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Old 08-07-2013, 05:17 PM   #800
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Thumb

Quote:
Originally Posted by Boon Booni View Post
This
Is
The
Dumbest
Thing
I
Have
Read
In
A
While

and I just came up from CS&M
I even read it three times trying to make sense of it.
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Old 08-07-2013, 06:43 PM   #801
David R
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Quote:
Originally Posted by Pantah View Post
My brother-in-law just had a head-on with a pickup. It was a typical California foothills twisty road above Sacto. The driver saw the rider running wide into his lane so he stopped. My B-in-Law hit him head on anyway. He's sore and the bike is totaled. But he flipped over the hood and into the pucker bushes...

If he would have tried to make his line by counter steering, no problem. But instead, he 'leaned' the bike with his body rather than push on the inside handlebar to force the arc. I'm all for leaning, but you know pretty fast when it won't work.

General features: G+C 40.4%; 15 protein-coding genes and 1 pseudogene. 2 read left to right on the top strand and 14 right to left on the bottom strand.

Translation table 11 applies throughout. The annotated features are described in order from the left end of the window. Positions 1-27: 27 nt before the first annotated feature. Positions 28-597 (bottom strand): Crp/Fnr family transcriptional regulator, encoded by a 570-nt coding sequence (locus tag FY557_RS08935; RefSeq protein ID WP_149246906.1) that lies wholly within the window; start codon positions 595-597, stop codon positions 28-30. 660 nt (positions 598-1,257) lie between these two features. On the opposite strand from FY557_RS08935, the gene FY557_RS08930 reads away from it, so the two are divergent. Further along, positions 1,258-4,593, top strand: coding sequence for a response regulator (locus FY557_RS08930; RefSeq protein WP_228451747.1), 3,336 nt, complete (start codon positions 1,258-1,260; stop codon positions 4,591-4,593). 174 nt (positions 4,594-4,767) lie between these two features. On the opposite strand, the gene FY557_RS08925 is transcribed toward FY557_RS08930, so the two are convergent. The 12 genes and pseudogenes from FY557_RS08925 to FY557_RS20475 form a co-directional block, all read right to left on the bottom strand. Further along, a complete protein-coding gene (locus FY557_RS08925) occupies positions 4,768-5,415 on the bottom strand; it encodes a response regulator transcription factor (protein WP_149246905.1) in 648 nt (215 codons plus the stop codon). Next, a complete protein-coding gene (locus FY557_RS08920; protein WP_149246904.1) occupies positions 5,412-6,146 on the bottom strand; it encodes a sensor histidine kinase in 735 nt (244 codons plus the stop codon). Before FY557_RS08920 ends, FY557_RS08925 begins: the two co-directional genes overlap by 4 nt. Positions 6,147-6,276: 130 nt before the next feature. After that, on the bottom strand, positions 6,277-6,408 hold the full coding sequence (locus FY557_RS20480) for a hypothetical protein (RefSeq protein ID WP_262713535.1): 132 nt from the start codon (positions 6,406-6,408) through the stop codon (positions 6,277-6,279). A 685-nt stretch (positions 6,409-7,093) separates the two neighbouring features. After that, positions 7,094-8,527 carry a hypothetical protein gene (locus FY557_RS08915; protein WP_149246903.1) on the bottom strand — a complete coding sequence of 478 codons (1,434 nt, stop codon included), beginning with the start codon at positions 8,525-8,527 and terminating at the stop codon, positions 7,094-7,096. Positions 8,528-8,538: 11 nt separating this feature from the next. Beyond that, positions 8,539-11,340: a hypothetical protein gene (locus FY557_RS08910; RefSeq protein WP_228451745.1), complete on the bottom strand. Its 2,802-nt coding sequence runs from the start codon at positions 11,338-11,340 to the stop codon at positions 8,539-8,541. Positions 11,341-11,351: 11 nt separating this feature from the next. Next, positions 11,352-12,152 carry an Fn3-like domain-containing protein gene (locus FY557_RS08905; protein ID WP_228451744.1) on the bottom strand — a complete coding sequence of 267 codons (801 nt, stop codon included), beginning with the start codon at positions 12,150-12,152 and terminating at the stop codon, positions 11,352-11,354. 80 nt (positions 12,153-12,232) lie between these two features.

Any novice motorcycle racer knows the difference between counter steering to make his apex... and leaning. Every street rider should be taught how to forcibly tighten his arc using his arms.

The people who argue against counter steering are simply in the dark.
Sums it up pretty good. I learned from one of these threads to MAKE the bike go around the corner, not lean the bike and HOPE it turns sharp enough.

Grab the effin bull by the horns and turn the goddam corner!

This thread will go on forever. :) I am one that learned, so thank you.

David
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Old 08-08-2013, 02:12 AM   #802
orangebear
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When I corner I just lean with the bike and if I have a pillion I tell them to keep there body in line with mine when I go round corners
I have all way made it round ever bend fine
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Old 08-08-2013, 02:38 AM   #803
sloweddy
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It has been said before (at least 205 times) but...

Anyone who thinks they can turn a motorcycle without countersteering should try (or at least read about) the "No BS" bike that Keith Code fixed up to educate folks who say "I turn by leaning".